[nSLUG] Low power upgrade for PIII home server

Ian Campbell ian at slu.ms
Sun Aug 24 23:09:16 ADT 2008


On Sun, Aug 24, 2008 at 09:59:09PM -0300, D G Teed wrote:
> Anyone running an old system at home like myself might
> be wondering how to upgrade to higher capacities of RAM
> and CPU strength without an increase in the power bill.
> I've been using a dual PIII system with 30 watt processors
> which I'll be shortly upgrading to Coppermine PIII.  These
> run at about half the watts compared with a Katmai PIII CPU
> with the same Mhz rating.
> 
> I saw a wikipedia page which lists the watts power rating
> on a bunch of CPU models and the future wasn't
> looking good for a low power system that can do
> email and file server for home.
> 
> Then I happened on this link:
> 
> http://www.tomshardware.com/reviews/Atom-Athlon-Efficient,1997.html
> 
> In essence, AMD's motherboard chipset allowed for lower power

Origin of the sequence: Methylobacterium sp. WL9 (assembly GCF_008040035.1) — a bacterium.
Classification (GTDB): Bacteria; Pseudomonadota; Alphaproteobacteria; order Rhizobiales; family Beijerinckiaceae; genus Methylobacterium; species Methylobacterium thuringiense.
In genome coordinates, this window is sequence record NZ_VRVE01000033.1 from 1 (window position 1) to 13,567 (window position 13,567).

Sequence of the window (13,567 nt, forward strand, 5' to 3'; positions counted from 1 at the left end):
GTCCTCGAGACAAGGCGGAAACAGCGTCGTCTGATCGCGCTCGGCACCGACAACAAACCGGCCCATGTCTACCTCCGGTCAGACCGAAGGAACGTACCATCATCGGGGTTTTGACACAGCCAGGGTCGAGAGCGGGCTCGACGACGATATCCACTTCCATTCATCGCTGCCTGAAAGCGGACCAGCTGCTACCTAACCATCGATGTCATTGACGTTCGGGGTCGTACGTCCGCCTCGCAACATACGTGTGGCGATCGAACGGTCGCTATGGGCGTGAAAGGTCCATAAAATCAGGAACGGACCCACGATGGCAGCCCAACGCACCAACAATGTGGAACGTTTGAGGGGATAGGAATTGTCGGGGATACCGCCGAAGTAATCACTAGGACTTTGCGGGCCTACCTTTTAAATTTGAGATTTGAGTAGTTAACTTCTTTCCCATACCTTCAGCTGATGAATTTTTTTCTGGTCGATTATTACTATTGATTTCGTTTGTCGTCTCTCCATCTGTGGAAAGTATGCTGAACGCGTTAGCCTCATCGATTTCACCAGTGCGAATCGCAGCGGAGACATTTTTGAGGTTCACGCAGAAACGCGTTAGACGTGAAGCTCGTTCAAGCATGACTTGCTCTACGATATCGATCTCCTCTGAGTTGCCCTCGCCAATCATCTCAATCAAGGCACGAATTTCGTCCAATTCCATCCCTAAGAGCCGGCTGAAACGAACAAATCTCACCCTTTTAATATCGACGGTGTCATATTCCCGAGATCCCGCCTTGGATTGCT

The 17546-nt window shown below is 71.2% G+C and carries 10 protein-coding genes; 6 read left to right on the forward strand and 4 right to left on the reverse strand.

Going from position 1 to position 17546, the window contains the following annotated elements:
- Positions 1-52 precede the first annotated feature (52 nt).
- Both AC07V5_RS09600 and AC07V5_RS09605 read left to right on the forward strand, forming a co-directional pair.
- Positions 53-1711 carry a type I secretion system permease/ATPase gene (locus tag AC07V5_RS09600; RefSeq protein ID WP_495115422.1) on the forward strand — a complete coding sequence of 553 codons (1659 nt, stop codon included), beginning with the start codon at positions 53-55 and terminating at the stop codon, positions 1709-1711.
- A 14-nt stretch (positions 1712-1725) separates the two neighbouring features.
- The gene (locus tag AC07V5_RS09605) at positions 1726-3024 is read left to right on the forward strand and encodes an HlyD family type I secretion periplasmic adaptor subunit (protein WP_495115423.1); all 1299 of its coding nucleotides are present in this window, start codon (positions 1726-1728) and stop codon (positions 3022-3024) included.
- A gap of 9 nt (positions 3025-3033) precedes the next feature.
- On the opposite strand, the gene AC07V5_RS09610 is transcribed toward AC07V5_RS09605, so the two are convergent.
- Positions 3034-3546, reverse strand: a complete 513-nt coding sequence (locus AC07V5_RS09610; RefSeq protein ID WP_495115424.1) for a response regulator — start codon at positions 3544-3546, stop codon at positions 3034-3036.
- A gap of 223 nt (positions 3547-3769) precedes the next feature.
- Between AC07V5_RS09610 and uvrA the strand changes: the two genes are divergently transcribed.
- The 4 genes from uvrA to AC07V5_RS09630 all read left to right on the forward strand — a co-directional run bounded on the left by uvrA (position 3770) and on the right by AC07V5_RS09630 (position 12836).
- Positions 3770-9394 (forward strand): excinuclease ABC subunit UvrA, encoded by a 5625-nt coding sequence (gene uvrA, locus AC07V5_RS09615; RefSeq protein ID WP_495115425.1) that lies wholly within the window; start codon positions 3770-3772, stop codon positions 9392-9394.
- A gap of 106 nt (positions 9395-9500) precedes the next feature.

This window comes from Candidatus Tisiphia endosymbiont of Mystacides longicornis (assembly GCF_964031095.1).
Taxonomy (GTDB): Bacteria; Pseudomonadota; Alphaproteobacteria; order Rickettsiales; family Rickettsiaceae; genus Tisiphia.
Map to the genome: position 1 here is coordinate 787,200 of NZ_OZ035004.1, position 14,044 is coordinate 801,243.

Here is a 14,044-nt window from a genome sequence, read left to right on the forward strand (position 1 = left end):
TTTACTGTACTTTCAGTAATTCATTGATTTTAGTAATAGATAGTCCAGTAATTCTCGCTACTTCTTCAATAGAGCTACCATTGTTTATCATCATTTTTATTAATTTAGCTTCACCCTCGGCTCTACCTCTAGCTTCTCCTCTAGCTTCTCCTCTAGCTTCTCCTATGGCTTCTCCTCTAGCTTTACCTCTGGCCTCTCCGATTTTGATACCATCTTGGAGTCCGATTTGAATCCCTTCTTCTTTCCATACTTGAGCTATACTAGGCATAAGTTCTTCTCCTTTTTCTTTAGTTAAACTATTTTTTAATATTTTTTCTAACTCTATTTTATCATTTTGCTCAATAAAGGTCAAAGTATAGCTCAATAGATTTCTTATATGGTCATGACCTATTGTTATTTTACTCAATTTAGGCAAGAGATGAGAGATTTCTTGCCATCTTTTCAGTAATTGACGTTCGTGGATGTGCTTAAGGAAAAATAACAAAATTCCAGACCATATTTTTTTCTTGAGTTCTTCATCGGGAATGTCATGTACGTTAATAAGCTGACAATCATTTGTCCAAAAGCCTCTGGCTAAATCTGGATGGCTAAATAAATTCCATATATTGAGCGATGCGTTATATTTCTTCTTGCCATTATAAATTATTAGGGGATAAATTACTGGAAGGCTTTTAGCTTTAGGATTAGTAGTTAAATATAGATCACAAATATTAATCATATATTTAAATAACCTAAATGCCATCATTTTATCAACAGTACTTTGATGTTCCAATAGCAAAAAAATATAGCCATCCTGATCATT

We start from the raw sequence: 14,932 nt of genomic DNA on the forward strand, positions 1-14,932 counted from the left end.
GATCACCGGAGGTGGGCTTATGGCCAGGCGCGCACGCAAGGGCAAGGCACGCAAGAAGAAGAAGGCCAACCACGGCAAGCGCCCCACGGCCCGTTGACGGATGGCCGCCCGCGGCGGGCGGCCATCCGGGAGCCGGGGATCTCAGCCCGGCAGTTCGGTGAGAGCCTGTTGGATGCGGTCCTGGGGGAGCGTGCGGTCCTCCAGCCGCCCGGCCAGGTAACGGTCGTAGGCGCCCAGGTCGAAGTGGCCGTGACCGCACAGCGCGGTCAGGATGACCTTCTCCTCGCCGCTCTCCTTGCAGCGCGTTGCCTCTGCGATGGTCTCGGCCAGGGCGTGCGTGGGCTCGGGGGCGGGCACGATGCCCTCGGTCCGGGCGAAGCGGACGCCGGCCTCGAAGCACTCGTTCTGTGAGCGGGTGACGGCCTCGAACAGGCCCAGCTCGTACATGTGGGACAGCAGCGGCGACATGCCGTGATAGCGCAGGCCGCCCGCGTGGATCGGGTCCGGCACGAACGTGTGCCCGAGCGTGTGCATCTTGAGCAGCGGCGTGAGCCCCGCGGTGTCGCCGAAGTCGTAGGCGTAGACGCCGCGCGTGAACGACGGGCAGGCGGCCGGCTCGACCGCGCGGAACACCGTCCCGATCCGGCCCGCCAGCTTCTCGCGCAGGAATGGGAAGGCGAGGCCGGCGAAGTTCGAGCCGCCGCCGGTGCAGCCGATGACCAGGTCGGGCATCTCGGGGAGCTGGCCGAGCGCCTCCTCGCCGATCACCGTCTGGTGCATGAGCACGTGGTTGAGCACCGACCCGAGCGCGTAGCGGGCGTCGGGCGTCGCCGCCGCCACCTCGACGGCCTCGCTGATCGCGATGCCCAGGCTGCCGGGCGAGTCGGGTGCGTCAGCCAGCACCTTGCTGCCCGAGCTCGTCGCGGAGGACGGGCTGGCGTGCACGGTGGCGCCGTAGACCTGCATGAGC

> consumption from the motherboard, while the Intel and AMD
> CPUs were roughly equal in power consumption.
> 
> I don't know if Intel's Atom processor can be used in an ATX motherboard
> scenario, but the AMD 64 2000+ processor is compatible with regular
> sockets, so if one could locate a place selling an ATX motherboard with
> the AMD 780G chipset, this would be a nice low power solution
> for home servers which stay up 24x7 but have low utilization.

I think you're trying too hard (or not hard enough, not sure.)

The future looks fine for low power systems. An E8400 (the new-ish
45nm dual-3.0ghz intel chip...) draws 65W under load, and Speedstep
and friends make sure you'll stay well under that basically all of the
time... and those numbers are only going to drop. Low power is the new
GHz.

Old hardware is not always your friend.

You could also ditch Intel and look at VIA instead.

... or you could just ditch the second cpu.

... or not upgrade at all. Exactly how beefy a file server do you
really need?  
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